From an outside perspective looking in, I am quite sure that most saw my situation as quite stable. However, with nothing or no one to invest my free time in, I found myself being more and more of a hermit. I knew no one and liked even fewer. I would go to work in an office with little peer communication, come home and watch tv. I am also not particularly found of traveling so I rarely drove the 2 hours back home to visit. I grew more and more depressed as I spent more and more time alone analyzing the decisions that led me to where I was. I put on weight, a lot of it, which further aided to the depression because even when I did venture out and struck up enough courage to try and make a friend or God forbid ask a girl out, my negativity shined almost brighter than my obesity. I was a cycle of self-hatred. A cycle I did not know how to break. Only two things saved my life.
I am the child of a suicide victim. My father committed suicide when I was too young to remember. However, when I became aware of what suicide was, early teens I believe, I made a promise to myself that I would NEVER allow life to beat me. I would never allow myself to just give up. I would never just quit on life and those who cared about me. I would rather be a miserable mess than be the cause of anyone else’s sorrow, so there was only one thing left that i could think of, it was time to get my fat ass to the gym.
I had a gym less than a mile from my place and I had always been told in the Army that exercise was the cure for depression. If you feel sad, exercise. If you are homesick, exercise. While a couple of circumstances ultimately led to my decision to join, I was so determined to break out of my funk that I was finally ready to give it my all. I had flirted with gym memberships before, going for a month or two then finding a reason to not go one day, which turns into never going back. This time was different. I wanted it. I had no reason not to. I didn’t know anyone, I had all the time in the world, and for the first time, I had no real excuse to make as to why I couldn’t.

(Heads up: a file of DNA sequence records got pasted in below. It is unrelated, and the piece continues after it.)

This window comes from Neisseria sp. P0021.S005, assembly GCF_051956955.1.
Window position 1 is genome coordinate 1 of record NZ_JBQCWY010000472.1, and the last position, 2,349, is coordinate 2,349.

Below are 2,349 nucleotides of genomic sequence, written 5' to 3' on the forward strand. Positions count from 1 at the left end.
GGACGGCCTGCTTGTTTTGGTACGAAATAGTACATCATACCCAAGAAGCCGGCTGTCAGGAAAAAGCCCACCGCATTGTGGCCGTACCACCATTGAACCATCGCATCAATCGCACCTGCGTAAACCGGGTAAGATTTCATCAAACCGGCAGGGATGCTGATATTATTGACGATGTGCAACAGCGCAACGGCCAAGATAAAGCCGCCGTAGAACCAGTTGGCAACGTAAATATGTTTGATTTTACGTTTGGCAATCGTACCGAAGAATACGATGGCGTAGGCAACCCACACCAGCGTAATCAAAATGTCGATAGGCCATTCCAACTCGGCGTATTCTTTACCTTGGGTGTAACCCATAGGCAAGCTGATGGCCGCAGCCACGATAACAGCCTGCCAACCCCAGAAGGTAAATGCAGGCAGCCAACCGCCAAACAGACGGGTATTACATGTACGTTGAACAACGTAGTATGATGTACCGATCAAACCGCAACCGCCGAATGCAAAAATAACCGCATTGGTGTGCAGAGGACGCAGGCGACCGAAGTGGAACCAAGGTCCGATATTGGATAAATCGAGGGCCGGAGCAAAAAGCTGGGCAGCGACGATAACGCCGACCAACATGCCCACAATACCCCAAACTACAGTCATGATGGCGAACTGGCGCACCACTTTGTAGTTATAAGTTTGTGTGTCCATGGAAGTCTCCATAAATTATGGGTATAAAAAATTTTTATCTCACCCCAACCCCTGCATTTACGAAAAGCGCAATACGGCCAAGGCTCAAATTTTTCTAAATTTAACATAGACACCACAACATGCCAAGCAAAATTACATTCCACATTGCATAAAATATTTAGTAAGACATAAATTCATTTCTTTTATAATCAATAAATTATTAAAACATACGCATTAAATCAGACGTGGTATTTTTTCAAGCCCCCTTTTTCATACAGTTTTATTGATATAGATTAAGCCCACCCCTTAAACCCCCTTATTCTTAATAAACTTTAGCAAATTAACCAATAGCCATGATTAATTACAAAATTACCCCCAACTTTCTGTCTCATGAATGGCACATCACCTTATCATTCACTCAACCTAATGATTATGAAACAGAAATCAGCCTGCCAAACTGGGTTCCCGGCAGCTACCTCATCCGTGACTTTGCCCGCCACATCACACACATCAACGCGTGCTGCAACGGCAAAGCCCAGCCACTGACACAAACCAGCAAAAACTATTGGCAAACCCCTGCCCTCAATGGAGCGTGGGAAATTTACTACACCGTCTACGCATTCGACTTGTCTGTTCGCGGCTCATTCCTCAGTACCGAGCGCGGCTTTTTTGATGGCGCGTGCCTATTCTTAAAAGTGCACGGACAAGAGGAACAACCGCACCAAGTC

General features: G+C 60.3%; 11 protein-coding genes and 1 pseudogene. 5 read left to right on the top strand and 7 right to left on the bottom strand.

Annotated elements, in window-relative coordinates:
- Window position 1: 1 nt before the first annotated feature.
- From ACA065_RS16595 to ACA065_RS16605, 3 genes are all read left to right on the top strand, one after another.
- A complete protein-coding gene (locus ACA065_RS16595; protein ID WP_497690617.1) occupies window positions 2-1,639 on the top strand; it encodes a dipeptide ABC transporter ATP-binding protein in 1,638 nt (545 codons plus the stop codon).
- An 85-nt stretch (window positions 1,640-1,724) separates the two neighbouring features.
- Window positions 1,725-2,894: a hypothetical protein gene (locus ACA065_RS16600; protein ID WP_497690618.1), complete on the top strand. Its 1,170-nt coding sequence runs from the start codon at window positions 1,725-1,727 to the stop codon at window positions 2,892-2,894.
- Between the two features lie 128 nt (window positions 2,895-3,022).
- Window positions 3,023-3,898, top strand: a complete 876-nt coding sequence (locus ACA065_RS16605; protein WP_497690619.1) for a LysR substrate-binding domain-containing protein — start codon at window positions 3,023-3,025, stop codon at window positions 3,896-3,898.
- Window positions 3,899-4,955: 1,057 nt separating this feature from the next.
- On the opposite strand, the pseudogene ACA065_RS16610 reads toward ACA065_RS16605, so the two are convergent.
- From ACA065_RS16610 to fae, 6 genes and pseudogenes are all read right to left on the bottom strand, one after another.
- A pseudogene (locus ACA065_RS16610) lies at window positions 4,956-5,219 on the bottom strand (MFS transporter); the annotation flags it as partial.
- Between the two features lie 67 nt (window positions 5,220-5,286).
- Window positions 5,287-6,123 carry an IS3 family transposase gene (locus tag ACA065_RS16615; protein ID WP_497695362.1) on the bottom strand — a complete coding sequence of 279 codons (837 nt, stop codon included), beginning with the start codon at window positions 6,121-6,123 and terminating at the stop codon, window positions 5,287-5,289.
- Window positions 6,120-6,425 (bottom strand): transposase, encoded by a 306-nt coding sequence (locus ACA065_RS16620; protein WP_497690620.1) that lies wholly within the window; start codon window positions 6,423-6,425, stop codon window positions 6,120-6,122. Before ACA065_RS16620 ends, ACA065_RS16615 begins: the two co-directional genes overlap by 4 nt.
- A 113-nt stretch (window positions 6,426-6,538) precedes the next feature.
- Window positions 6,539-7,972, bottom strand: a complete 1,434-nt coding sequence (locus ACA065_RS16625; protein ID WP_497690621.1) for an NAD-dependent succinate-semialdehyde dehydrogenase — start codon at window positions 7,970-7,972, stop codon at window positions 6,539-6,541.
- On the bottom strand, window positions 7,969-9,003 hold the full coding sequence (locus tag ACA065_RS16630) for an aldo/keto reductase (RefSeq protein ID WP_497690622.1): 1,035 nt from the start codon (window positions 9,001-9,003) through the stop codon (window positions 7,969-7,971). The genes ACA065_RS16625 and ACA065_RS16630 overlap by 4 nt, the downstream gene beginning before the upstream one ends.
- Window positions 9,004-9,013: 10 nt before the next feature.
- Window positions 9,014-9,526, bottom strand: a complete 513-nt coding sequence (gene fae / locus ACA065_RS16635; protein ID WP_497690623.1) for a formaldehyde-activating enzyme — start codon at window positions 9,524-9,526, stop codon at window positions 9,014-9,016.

This leads me to today, right here, right now, and why I decided to write this. I am a living, breathing example as to the power of physical fitness. No amount of alcohol or drugs ever made me happy. Nothing could ever change my mood. No one’s words ever inspired me or made me less depressed. The only thing I found was that the adrenaline gained from exercise calmed me. It took my mind off of things. It made me feel better.
My journey taught me that the demons we have inside can sometimes be repressed. If you fill your time and your mind with other things, you leave little time for self-hatred and self-depreciating behavior. I do not claim that a gym membership is going to save someone’s life, or that physical fitness will. I can only tell you that it saved mine.